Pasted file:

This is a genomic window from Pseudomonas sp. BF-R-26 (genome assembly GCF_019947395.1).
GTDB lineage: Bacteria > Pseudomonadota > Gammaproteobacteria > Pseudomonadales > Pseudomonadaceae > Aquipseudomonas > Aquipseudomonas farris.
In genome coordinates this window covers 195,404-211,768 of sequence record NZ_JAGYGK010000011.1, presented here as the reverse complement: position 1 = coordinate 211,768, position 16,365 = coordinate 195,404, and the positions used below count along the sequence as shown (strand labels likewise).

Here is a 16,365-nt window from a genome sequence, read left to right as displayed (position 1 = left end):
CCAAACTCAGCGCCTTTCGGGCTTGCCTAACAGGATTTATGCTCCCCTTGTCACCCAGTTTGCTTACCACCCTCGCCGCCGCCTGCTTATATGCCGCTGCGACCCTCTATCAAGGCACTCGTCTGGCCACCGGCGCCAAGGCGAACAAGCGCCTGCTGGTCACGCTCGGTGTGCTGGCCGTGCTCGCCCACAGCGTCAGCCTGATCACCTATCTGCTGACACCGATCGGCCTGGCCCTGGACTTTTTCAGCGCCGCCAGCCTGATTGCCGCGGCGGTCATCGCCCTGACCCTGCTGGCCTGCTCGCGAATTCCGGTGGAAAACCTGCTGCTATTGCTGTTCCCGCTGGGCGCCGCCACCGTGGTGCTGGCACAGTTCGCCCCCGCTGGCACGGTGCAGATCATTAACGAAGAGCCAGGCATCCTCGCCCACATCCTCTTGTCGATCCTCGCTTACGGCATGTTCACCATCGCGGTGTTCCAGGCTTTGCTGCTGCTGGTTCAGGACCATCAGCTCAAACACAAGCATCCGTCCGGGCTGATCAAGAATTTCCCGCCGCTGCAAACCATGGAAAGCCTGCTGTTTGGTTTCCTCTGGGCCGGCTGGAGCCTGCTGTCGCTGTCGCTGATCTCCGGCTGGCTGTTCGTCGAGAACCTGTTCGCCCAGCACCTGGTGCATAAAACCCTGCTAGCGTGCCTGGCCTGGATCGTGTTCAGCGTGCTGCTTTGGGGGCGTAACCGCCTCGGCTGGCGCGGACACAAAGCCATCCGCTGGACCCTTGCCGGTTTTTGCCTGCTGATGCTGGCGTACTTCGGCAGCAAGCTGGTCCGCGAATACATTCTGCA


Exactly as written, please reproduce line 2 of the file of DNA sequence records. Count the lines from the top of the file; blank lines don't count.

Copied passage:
GTDB lineage: Bacteria > Pseudomonadota > Gammaproteobacteria > Pseudomonadales > Pseudomonadaceae > Aquipseudomonas > Aquipseudomonas farris.